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Inventories Spread: Bullish or Bearish for Natural Gas Prices?

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Nov. 20 2020, Updated 5:02 p.m. ET

Natural gas inventory data

In the week ending August 11, 2017, natural gas inventories rose by 53 Bcf (billion cubic feet) to 3,082 Bcf based on the EIA’s (U.S. Energy Information Administration) data released on August 17, 2017. However, the market expected an addition of 47 Bcf for the same week.

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Inventories spread

The difference between natural gas inventories and their five-year average (or inventories spread) could be crucial for natural gas prices. When the difference expands, natural gas prices tend to fall. A contraction or reversal in the inventories spread could boost natural gas prices.

In the week ending March 4, 2016, natural gas inventories were 41.5% higher compared the five-year average. On March 3, 2016, natural gas (GASL) futures fell to their 17-year low.

In the week ending August 11, 2017, the natural gas inventories spread rose by 10 basis points—compared to the previous week. On August 17­–23, natural gas prices didn’t change. On August 17, 2017, the EIA reported inventory data.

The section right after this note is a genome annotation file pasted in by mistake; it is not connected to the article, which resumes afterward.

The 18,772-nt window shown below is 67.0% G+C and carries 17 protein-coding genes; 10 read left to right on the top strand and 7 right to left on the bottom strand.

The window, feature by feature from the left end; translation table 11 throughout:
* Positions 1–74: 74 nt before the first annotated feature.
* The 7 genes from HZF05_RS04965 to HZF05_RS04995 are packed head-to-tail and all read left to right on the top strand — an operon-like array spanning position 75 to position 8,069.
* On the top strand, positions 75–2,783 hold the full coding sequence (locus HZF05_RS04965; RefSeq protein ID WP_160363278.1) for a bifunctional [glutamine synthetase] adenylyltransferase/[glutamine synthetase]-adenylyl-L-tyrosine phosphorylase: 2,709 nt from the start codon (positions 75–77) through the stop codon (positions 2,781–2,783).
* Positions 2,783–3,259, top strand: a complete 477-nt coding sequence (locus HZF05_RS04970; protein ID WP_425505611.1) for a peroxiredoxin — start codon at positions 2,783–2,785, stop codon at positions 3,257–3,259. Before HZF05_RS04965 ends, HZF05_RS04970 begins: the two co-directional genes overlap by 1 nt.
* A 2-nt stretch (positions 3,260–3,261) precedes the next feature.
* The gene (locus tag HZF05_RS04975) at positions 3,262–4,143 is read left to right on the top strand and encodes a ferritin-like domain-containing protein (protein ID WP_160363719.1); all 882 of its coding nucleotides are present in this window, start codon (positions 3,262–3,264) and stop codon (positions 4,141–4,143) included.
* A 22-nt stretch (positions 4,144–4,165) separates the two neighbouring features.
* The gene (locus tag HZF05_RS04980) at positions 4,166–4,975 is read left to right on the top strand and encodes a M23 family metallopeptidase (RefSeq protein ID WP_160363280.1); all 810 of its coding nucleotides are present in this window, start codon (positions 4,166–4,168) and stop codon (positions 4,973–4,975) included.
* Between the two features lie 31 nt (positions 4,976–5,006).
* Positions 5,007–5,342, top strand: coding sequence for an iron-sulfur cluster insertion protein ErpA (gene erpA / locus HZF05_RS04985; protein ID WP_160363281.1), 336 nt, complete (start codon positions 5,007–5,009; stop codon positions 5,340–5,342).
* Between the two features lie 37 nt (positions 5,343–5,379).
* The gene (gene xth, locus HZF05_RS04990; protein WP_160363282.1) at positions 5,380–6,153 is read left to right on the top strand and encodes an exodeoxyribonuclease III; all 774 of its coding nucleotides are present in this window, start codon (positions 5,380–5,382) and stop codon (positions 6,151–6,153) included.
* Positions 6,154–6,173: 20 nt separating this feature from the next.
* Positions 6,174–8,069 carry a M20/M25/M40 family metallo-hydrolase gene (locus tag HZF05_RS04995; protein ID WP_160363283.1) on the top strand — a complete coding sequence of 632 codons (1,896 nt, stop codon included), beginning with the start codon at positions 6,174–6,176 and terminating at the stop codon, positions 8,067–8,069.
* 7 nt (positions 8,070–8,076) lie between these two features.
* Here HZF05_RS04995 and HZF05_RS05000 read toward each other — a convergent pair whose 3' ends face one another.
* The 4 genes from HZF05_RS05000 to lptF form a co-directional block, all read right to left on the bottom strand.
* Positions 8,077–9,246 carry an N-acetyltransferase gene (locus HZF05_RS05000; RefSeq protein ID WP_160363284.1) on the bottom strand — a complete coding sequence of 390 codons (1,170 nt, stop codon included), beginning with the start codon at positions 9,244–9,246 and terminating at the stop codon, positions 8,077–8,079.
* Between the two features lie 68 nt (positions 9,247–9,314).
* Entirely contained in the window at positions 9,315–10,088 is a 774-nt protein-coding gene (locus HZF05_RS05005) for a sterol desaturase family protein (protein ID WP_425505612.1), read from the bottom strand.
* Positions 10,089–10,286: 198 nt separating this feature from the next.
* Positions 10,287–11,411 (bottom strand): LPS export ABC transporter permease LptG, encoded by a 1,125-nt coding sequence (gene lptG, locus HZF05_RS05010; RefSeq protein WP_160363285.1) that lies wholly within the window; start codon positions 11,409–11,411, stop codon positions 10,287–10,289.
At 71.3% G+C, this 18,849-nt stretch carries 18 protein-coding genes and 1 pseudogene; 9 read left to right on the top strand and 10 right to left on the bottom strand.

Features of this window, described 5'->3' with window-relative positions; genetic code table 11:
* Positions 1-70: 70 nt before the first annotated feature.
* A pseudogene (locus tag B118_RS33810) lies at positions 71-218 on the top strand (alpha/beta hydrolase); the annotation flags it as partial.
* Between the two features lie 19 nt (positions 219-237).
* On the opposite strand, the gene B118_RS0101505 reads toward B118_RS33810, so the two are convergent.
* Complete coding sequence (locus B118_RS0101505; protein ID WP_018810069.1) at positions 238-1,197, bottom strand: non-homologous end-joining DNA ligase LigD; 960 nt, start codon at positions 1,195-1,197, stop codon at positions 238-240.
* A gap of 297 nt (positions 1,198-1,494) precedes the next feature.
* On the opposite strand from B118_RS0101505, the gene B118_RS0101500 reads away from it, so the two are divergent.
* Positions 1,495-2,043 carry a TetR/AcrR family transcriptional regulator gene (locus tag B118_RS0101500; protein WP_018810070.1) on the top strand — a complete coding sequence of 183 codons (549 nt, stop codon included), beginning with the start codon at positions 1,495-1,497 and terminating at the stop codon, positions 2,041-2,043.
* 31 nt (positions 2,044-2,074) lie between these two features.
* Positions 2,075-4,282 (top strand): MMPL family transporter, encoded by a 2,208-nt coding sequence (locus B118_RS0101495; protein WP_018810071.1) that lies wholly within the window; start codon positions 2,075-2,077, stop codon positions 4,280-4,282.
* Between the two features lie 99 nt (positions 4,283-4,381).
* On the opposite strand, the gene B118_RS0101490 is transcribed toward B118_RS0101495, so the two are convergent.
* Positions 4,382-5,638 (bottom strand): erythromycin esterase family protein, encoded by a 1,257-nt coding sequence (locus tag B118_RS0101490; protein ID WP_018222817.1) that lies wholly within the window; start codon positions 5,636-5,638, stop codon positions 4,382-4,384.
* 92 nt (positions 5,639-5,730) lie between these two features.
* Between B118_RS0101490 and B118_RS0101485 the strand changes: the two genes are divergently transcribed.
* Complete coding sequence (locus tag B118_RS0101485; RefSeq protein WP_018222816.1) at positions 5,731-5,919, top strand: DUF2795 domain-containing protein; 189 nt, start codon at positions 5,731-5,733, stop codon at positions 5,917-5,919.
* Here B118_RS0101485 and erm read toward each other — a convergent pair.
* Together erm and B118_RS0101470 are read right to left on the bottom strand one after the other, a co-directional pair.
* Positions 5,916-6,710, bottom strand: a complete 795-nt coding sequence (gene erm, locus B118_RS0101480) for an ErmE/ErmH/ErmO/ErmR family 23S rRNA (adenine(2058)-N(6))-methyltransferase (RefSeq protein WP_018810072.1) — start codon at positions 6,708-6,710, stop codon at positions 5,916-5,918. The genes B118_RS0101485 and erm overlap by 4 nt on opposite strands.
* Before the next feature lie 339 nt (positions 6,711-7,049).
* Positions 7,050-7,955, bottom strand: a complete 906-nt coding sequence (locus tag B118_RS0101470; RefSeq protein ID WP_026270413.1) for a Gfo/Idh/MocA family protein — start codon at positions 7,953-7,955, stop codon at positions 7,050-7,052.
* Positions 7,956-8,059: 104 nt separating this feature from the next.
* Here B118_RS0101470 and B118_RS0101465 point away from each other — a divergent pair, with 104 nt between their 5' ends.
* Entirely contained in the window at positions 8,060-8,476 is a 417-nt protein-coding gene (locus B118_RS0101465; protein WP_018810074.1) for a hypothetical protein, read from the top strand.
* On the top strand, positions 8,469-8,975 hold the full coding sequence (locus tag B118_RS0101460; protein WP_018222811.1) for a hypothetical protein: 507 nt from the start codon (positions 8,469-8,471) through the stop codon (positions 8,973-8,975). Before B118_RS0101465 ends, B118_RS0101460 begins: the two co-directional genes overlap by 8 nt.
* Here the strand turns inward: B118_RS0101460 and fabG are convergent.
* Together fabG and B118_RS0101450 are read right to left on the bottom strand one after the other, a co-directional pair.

Market forecast

In the week ending August 18, 2017, analysts forecast that natural gas inventories could rise by 44 Bcf. Any addition to inventories below the 53.4 Bcf level won’t increase the inventories spread. During the same period last year, inventories only rose by 11 Bcf.

The inventories spread could be important for natural gas prices. However, the inventories spread could have little impact on broader equity market indexes such as the S&P 500 Index (SPY) and the Dow Jones Industrial Average Index (DIA). Natural gas–weighted stocks such as EQT (EQT) and Rice Energy (RICE) are less aligned to natural gas prices.

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